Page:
• negotiation efforts through phone calls and emails from outside the forum purposefully directed at residents of the forum;
  • communications threatening suit or proposing settlement or patent licenses;
  • hiring an attorney or patent agent in the forum state to prosecute a patent application that leads to the asserted patent;
  • physically entering the forum to demonstrate the technology underlying a patent to the eventual plaintiff, or to discuss infringement contentions with the eventual plaintiff; and
  • the presence of an exclusive licensee doing business in the forum state.

(3) And finally, the Supreme Court established in a very recent decision, Ford Motor Co. v. Mont. Eighth Jud. Dist. Ct., 141 S. Ct. 1017 (2021), that a broad set of defendant contacts with a forum are relevant to the minimum contacts analysis.

Although the Federal Circuit noted that Red Wing was correctly decided (there were limited communications involved), the Court held that there is no general rule that demand letters can never create specific personal jurisdiction.

Here, the Federal Circuit found that PerDiemCo’s actions established personal jurisdiction in California. Twenty-two communications over a period of three months is far more extensive than those in Red Wing. PerDiemCo’s actions went beyond merely informing a party who happens to be located in a forum of suspected infringement (as was the case in Red Wing). PerDiemCo amplified its threats as negotiations ensued, asserting more patents and accusing more products. PerDiemCo even went as far as identifying a forum it intended to sue in, and a counsel it intended to retain for that purpose.

The Federal Circuit also indicated that the exercise of personal jurisdiction here is not unreasonable because:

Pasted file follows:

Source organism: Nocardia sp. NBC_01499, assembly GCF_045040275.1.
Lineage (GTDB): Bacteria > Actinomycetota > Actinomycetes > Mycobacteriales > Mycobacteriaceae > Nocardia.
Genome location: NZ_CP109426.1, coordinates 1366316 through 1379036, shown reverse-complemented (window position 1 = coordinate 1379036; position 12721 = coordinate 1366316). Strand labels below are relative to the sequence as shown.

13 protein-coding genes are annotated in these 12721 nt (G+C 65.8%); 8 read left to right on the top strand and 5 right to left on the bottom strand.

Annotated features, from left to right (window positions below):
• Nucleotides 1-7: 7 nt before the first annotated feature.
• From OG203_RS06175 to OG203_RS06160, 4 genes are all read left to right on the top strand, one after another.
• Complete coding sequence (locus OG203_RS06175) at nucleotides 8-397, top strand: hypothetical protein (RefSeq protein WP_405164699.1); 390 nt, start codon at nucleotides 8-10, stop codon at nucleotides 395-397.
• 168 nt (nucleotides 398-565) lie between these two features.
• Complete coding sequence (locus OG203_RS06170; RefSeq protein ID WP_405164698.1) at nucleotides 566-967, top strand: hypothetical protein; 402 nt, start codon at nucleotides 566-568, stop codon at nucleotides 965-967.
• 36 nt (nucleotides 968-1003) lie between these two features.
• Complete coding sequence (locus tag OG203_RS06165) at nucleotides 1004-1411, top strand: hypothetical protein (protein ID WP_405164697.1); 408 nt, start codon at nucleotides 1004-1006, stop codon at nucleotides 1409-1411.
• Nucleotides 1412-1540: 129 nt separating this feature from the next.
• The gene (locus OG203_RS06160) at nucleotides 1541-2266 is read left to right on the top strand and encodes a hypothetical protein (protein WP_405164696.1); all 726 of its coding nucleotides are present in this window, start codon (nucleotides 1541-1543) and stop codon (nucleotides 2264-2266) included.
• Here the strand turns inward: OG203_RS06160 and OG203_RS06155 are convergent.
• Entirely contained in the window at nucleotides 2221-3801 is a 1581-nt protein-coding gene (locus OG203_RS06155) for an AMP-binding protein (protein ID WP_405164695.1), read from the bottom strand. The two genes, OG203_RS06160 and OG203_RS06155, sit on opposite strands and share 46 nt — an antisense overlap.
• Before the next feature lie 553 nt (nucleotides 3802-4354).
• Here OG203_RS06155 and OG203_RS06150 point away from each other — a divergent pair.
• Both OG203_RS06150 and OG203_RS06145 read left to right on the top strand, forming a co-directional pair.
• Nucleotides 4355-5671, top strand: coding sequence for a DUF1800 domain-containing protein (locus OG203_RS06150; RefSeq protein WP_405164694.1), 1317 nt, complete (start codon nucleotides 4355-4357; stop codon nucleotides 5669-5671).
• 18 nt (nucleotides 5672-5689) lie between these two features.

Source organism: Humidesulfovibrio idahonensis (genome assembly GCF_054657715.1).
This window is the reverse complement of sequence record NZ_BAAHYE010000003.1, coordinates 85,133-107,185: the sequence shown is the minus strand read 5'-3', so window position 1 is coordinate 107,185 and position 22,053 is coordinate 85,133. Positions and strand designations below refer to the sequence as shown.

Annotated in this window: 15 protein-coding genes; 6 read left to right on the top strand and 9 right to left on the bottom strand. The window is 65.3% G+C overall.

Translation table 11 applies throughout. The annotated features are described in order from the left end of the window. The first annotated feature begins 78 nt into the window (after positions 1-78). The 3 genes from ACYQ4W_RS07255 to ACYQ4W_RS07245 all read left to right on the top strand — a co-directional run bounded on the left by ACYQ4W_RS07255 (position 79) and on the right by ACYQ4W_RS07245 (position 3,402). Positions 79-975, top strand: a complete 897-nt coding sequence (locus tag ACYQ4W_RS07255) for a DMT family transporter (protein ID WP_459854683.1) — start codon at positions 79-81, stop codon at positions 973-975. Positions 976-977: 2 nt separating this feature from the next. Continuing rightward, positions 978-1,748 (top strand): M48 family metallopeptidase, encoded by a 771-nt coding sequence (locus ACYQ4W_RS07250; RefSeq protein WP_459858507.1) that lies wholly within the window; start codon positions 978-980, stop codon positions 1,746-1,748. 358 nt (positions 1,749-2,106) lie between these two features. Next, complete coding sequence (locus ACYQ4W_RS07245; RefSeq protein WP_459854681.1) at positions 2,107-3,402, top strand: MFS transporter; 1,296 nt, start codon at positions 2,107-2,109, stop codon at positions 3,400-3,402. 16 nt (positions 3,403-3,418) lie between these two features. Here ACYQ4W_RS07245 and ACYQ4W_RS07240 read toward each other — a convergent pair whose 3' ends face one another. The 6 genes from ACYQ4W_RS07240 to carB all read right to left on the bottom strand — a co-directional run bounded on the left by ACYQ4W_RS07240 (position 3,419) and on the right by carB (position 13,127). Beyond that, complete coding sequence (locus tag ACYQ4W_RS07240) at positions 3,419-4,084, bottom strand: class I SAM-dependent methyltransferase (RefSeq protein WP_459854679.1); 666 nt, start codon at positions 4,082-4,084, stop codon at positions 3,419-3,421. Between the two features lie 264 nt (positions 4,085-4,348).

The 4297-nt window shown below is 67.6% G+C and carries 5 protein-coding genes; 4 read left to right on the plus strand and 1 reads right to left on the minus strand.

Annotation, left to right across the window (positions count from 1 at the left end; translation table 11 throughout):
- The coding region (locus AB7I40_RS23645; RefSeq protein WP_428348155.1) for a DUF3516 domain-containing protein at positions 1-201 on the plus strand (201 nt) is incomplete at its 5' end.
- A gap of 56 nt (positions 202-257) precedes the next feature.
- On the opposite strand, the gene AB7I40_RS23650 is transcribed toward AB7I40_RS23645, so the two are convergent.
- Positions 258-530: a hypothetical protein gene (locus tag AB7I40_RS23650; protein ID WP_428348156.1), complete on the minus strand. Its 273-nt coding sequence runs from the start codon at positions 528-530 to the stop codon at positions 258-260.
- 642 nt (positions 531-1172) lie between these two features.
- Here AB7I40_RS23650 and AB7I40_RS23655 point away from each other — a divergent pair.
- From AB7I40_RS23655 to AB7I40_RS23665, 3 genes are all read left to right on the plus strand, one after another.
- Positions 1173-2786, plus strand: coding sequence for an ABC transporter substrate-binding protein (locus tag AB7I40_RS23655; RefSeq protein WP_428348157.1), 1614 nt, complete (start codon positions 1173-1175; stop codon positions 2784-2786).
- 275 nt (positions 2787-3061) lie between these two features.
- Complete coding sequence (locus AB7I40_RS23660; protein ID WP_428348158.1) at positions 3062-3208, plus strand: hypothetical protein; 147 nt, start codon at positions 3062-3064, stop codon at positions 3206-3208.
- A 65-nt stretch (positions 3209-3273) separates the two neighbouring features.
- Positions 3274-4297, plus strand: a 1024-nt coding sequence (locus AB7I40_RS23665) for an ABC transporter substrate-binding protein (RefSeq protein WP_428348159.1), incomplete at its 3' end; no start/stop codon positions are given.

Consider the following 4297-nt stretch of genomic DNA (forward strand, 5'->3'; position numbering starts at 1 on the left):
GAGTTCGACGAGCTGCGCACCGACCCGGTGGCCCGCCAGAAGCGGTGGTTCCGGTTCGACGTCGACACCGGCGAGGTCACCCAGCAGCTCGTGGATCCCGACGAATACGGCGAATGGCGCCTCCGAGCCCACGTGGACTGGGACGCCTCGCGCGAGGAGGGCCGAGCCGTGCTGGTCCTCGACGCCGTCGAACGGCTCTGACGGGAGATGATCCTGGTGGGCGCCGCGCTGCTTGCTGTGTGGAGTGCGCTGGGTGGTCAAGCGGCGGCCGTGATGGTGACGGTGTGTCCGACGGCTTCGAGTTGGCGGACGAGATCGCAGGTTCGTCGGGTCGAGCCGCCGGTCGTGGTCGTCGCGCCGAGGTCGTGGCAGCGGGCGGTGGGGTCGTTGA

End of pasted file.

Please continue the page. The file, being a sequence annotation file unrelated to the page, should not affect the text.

• the burden on PerDiemCo to litigate in California is, at most, only slightly greater than it would be to litigate in Texas (or Iowa), as Babayi is located in Washington, DC and never visited the office space in Texas;
  • the Northern District of California has a significant interest in adjudicating the dispute, with Trimble headquartered in Sunnyvale;
  • Trimble has an interest in protecting itself from patent infringement by obtaining relief from a nearby federal court in its home forum;
  • jurisdiction over Trimble’s and ISE’s claims in California would result in an efficient resolution of the controversy; and
  • the same body of federal patent law governs a non-infringement claim irrespective of forum, so there does not appear to be a conflict between the interests of California and any other state.

Takeaways for Retailers

In view of Trimble, under the right facts, a retailer may be better able to bring a declaratory judgment action for non-infringement in its forum of choice, potentially avoiding patent litigation (and often, patentee-friendly) hotbeds such as the Eastern and Western Districts of Texas. This should be particularly useful for retailers targeted by patent assertion campaigns where numerous communications are exchanged with patent trolls and other licensors seeking to negotiate a deal before a patent infringement complaint is filed.

However, for retailers seeking to assert their patents, Trimble serves as a cautionary tale to avoid directing too many communications of a certain type into a jurisdiction before taking action to file an infringement suit.

[1] In Red Wing Shoe Co. v. Hockerson-Halberstadt, Inc., 148 F.3d 1355 (Fed. Cir. 1998), the Federal Circuit found that the mere assertion of letters to a particular forum did not establish personal jurisdiction over a patentee because “[g]rounding personal jurisdiction on such contacts alone would not comport with principles of fairness,” and “[p]rinciples of fair play and substantial justice afford a patentee sufficient latitude to inform others of its patent rights [via a cease-and-desist letter that included an offer for a license] without subjecting itself to jurisdiction in a foreign forum.” Id. at 1360-62.